2 Biotech Stocks in Play: Celsion and Chelsea
This has been another exciting week in the world of biotechnology. Several stocks are attracting investor attention, but not all for the best reasons. This article will focus on the developments at Celsion Corporation (NASDAQ:CLSN) and Chelsea Therapeutics (NASDAQ:CHTP).
In late November, I wrote an article in which I warned investors about the history of dilution at Celsion Corporation. Between the end of 2009 and the end of 2012, Celsion more than tripled the existing share count resulting in substantial dilution to the original investors. In 2013, the company registered two secondary offerings; one in February and one in May. Later in the year, management decided that the share count had risen out of control so they decided to do a reverse split, in part because the share price had fallen so low it was no longer attractive to institutional investors.
Let’s fast forward to this morning and once again, Celsion has decided to sell more shares. The company is going to sell 3.6 million shares, which are expected to generate approximately $13.8 million in cash. Two things are suspicious about this capital raise:
- The company notes in the press release that the cash raise will bring the company’s balance to roughly $57 million, which means Celsion had about $43 million prior. Why raise now? What’s the urgency?
- The press release also notes that the funds will be used for general corporate purposes. Really?
Investors should continue to exercise caution here and probably stay away for the time being. It seems like the only news items for Celsion are secondary offerings and Seeking Alpha “pump” articles.
A second company making more positive developments is Chelsea Therapeutics. Chelsea shares are soaring by more than 100 percent after an FDA Advisory Panel recommended approval of Northera for the treatment of symptomatic neurogenic orthostatic hypotension (or, nOH) in patients with primary autonomic failure (Parkinson’s disease, multiple system atrophy, and pure autonomic failure), dopamine beta hydroxylase deficiency and non-diabetic autonomic neuropathy.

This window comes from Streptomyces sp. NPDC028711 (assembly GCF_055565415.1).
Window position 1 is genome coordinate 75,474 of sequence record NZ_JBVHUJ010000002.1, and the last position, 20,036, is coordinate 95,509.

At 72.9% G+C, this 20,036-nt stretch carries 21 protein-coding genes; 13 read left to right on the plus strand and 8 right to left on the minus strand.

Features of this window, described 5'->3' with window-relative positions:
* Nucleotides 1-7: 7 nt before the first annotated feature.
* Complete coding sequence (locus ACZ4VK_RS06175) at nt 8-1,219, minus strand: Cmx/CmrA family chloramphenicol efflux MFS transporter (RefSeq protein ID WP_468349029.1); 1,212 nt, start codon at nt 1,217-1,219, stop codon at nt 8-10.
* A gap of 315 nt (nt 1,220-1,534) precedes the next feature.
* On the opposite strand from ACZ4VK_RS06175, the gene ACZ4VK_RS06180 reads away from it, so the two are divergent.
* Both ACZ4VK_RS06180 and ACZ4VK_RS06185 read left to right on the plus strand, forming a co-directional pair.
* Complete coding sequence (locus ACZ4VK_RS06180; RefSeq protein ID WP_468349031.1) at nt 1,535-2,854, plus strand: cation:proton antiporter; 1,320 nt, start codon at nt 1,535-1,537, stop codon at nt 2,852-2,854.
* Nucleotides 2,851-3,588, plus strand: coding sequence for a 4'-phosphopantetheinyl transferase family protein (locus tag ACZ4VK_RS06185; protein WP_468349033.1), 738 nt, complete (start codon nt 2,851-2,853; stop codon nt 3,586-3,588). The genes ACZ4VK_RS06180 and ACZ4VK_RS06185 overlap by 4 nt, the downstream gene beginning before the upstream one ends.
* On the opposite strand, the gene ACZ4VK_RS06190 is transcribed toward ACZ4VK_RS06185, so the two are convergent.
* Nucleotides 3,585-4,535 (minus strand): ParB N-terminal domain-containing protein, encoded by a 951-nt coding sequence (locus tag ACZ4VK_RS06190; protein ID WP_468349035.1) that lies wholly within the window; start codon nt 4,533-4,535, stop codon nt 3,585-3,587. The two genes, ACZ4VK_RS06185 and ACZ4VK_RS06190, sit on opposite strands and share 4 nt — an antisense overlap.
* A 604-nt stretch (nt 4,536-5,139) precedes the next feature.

Northera, also known as droxidopa, is able to increase a person’s level of norepinephrine in the nervous system. The panel actually voted overwhelmingly in favor of Northera by a vote of 16-1. This recommendation caught a lot of traders/investor by surprise as Chelsea shares had been getting crushed in the week prior to the scheduled panel. Investors should be aware that the recommendation does not guarantee FDA approval. There have been many instances where a panel recommended approval only to have the FDA come in later and ask for additional information (typically regarding safety). Chelsea’s PDUFA action date for the Northera NDA is scheduled for February 14, 2014.
Investors may also want to exercise caution regarding the company’s valuation, which now stands at roughly $350 million. The Northera market potential has been estimated at between $200 and $300 million. Even assuming the most optimistic sales estimates, it may take a while for Northera to generate peak sales. Long-term investors may want to take a more cautious wait and see approach before allocating capital to Chelsea.
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